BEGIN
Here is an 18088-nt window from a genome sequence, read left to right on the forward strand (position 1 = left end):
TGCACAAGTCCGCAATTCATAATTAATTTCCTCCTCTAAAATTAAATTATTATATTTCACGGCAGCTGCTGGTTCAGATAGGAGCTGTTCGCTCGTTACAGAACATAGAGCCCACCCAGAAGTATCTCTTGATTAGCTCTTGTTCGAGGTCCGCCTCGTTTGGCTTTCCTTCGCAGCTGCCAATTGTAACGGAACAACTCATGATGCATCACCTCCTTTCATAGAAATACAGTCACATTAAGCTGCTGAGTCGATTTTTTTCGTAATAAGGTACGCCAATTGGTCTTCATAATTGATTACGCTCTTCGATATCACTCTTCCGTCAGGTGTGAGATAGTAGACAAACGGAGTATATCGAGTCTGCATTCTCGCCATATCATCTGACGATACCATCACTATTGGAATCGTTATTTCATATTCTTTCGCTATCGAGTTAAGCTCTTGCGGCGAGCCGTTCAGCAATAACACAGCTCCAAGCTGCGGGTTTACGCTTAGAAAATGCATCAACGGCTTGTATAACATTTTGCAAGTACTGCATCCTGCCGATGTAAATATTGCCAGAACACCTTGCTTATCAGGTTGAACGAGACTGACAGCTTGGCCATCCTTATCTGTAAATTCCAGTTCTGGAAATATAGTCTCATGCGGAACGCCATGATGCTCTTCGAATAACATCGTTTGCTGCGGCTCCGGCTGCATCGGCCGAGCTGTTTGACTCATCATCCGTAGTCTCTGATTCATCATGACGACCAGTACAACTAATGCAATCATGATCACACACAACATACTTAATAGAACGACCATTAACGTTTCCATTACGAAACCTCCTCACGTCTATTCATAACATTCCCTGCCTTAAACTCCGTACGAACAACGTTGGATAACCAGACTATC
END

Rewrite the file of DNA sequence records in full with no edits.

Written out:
Here is an 18088-nt window from a genome sequence, read left to right on the forward strand (position 1 = left end):
TGCACAAGTCCGCAATTCATAATTAATTTCCTCCTCTAAAATTAAATTATTATATTTCACGGCAGCTGCTGGTTCAGATAGGAGCTGTTCGCTCGTTACAGAACATAGAGCCCACCCAGAAGTATCTCTTGATTAGCTCTTGTTCGAGGTCCGCCTCGTTTGGCTTTCCTTCGCAGCTGCCAATTGTAACGGAACAACTCATGATGCATCACCTCCTTTCATAGAAATACAGTCACATTAAGCTGCTGAGTCGATTTTTTTCGTAATAAGGTACGCCAATTGGTCTTCATAATTGATTACGCTCTTCGATATCACTCTTCCGTCAGGTGTGAGATAGTAGACAAACGGAGTATATCGAGTCTGCATTCTCGCCATATCATCTGACGATACCATCACTATTGGAATCGTTATTTCATATTCTTTCGCTATCGAGTTAAGCTCTTGCGGCGAGCCGTTCAGCAATAACACAGCTCCAAGCTGCGGGTTTACGCTTAGAAAATGCATCAACGGCTTGTATAACATTTTGCAAGTACTGCATCCTGCCGATGTAAATATTGCCAGAACACCTTGCTTATCAGGTTGAACGAGACTGACAGCTTGGCCATCCTTATCTGTAAATTCCAGTTCTGGAAATATAGTCTCATGCGGAACGCCATGATGCTCTTCGAATAACATCGTTTGCTGCGGCTCCGGCTGCATCGGCCGAGCTGTTTGACTCATCATCCGTAGTCTCTGATTCATCATGACGACCAGTACAACTAATGCAATCATGATCACACACAACATACTTAATAGAACGACCATTAACGTTTCCATTACGAAACCTCCTCACGTCTATTCATAACATTCCCTGCCTTAAACTCCGTACGAACAACGTTGGATAACCAGACTATC